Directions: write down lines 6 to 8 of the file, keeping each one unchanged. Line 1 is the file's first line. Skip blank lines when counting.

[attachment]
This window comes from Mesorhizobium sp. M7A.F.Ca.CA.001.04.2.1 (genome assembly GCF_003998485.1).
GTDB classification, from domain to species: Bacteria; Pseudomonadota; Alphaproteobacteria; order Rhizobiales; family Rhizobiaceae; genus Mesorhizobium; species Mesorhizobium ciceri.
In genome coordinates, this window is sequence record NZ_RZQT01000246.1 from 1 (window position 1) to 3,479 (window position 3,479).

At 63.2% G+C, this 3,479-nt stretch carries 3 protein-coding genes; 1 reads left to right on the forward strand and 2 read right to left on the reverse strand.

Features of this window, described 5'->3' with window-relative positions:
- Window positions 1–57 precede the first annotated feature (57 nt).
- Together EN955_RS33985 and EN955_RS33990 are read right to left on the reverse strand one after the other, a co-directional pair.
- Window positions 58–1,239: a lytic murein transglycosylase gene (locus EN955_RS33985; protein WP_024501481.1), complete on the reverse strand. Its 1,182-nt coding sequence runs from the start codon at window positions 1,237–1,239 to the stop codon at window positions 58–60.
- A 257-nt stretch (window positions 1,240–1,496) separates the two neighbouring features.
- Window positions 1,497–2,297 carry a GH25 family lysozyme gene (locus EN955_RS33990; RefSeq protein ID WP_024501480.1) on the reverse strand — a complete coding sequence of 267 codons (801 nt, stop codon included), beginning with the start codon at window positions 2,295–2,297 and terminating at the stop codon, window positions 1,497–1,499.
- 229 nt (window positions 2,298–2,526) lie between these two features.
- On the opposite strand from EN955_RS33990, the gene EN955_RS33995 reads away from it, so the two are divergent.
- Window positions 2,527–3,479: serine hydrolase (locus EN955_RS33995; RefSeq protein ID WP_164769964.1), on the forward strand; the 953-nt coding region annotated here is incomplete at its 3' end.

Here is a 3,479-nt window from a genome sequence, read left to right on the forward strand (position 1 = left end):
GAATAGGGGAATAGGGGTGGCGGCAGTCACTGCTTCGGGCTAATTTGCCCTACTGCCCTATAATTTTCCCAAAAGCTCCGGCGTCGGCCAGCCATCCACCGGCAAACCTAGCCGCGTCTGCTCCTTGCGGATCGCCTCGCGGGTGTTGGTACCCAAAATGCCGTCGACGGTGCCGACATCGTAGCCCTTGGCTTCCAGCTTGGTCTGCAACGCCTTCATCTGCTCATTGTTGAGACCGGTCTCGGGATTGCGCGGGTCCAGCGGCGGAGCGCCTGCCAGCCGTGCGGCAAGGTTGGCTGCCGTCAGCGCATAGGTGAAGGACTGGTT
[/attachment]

- Window positions 1–57 precede the first annotated feature (57 nt).
- Together EN955_RS33985 and EN955_RS33990 are read right to left on the reverse strand one after the other, a co-directional pair.
- Window positions 58–1,239: a lytic murein transglycosylase gene (locus EN955_RS33985; protein WP_024501481.1), complete on the reverse strand. Its 1,182-nt coding sequence runs from the start codon at window positions 1,237–1,239 to the stop codon at window positions 58–60.